One of Drew Peterson's lawyers pushed to have the disgraced former cop's felony gun charge dropped but won't get to plead his case for another month.
Joel Brodsky, the only one of Peterson's six attorneys to show up to court Monday, filed a pair of motions to have the gun charge dismissed.
Richard Schoenstedt, the judge presiding over the case, was not in court Monday. Judge Amy Bertani-Tomczak accepted Brodsky's motions, told Assistant State's Attorney John Connor to have a motion prepared by Tuesday and scheduled an Aug. 23 hearing for both sides to argue.
Peterson is charged with possessing an assault weapon with a barrel shorter than the state-mandated 16 inches. Brodsky has insisted Peterson is immune from prosecution because he carried the weapon while serving on the Bolingbrook Police Department.
That supposed immunity is the basis of one of Brodsky's motions. On Aug. 23, Brodsky will also argue that the Second Amendment gives Peterson the right to own the rifle.
The August hearing is set for the same day Peterson is due in court for Judge Stephen White to get an update on how the appeals process is going in the alleged serial wife-killer's murder trial.
Peterson is charged with killing his third wife, Kathleen Savio, in March 2004. He is also suspected of slaying his missing fourth wife, Stacy Peterson, but faces no criminal charges in connection with her death or disappearance.
The trial is on hold while State's Attorney James Glasgow appeals White's ruling on what hearsay statements will be allowed to be presented to the jury.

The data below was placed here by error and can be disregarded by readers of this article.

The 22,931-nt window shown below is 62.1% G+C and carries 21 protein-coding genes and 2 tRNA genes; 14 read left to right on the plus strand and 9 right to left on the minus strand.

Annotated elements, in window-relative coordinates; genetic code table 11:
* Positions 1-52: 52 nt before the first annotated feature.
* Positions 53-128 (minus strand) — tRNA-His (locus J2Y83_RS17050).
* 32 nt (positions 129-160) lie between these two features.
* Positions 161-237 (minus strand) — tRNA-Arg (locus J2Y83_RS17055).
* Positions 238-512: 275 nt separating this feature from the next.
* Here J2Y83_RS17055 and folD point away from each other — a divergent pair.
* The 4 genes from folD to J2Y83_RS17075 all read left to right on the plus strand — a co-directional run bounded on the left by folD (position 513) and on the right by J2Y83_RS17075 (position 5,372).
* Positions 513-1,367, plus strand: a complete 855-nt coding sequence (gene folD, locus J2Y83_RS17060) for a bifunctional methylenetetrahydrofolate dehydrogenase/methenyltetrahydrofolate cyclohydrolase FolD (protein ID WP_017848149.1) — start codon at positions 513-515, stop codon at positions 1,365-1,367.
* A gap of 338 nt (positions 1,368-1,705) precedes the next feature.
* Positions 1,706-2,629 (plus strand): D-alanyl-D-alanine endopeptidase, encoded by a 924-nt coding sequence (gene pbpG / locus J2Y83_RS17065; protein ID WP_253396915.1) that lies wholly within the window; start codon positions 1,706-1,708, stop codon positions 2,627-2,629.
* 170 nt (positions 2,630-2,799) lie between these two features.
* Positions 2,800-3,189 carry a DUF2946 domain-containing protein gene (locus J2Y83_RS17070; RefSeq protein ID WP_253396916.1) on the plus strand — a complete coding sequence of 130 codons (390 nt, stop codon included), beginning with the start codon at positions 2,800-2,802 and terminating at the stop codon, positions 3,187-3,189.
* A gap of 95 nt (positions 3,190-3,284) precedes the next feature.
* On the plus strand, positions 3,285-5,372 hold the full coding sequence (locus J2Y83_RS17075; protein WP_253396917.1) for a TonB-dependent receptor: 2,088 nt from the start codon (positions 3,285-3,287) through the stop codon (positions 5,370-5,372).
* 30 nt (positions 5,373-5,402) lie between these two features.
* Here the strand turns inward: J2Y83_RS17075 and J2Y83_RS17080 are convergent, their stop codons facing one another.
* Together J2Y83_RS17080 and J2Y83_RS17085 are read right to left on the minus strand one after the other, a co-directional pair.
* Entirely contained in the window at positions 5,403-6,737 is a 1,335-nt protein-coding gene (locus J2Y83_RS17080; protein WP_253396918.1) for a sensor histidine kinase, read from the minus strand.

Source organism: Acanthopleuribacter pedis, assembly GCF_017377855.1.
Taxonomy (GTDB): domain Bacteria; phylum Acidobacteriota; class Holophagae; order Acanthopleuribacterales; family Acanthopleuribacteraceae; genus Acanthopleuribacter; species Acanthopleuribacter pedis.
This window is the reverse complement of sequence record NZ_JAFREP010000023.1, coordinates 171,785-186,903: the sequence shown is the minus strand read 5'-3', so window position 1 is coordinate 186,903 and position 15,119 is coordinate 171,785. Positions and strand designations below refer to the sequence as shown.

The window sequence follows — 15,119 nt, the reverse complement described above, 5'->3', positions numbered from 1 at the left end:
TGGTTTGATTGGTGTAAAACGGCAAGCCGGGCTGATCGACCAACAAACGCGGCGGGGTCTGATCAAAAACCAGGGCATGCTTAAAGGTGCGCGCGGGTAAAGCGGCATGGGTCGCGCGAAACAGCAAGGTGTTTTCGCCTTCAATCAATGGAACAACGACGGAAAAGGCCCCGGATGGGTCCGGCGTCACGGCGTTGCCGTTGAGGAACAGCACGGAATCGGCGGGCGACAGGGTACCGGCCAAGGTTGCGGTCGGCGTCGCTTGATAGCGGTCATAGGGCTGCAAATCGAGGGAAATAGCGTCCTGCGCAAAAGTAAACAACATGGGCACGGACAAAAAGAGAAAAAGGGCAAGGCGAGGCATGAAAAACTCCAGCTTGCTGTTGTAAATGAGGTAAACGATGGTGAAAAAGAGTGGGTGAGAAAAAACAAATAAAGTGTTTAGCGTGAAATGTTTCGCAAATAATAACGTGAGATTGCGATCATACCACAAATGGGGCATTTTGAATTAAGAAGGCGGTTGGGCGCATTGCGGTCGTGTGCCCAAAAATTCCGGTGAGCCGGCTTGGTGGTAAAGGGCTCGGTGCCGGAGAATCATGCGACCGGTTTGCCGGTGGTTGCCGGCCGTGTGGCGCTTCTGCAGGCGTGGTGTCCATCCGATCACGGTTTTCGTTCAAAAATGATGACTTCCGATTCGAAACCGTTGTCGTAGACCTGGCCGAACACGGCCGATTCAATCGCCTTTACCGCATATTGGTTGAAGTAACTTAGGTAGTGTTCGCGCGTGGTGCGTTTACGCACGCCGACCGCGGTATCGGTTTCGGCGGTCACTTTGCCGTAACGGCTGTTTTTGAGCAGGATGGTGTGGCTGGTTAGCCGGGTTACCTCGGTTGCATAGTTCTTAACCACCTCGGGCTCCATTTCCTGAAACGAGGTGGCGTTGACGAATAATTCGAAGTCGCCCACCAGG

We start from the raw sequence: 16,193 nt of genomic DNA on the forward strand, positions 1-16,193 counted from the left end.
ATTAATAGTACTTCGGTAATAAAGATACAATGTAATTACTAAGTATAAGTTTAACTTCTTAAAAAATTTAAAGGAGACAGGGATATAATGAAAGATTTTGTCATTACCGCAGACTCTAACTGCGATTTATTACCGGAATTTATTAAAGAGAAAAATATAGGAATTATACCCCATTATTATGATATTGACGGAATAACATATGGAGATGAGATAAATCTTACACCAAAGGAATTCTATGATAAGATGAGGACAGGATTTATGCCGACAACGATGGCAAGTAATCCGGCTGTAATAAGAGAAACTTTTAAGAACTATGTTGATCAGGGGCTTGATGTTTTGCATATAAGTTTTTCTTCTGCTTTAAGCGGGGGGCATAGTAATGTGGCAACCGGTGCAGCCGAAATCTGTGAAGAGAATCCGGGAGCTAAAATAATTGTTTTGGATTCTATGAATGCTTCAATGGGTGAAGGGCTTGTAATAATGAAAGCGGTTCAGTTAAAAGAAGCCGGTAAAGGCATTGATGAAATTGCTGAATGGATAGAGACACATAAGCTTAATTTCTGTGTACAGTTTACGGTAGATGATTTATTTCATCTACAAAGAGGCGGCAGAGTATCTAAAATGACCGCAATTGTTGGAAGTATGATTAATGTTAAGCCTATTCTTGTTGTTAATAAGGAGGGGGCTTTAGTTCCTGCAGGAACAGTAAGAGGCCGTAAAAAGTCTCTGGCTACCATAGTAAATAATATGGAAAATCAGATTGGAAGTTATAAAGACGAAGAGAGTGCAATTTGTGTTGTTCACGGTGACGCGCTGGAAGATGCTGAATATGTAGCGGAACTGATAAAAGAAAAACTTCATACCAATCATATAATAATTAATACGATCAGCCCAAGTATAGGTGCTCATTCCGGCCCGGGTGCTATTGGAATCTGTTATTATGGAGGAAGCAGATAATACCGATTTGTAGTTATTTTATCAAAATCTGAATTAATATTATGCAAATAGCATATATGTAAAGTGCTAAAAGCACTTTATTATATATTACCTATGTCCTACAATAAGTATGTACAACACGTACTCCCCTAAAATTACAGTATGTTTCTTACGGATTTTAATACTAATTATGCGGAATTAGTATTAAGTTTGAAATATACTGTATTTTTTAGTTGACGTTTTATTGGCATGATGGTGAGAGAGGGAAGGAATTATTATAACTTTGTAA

White's ruling was filed under seal to protect the integrity of the jury prior to the trial. But Brodsky has complained about the ruling being leaked to the media and said last week it was done by prosecutors to turn public opinion against Peterson.
Brodsky explained that for the judge to let in any hearsay evidence at all, he must believe Peterson likely killed both wives, and claimed that prosecutors want the public to think the worst of his client.
But on Monday, Brodsky shifted the blame and accused DuPage County State's Attorney Joe Birkett of talking to the press.
"My understanding is Birkett had a copy and the timing is suspicious, because all the leaks started after he started consulting with Mr. Glasgow," Brodsky said.
Immediately after laying the blame squarely on Birkett, Brodsky said, "I'm not accusing him," then added, "The timing is suspicious."
Birkett's spokesman, Paul Darrah, failed to return calls for comment. But Glasgow's spokesman, Charles B. Pelkie, refuted Brodsky's allegations.
"(Birkett) doesn't have a copy of the ruling," Pelkie said. "It's absurd."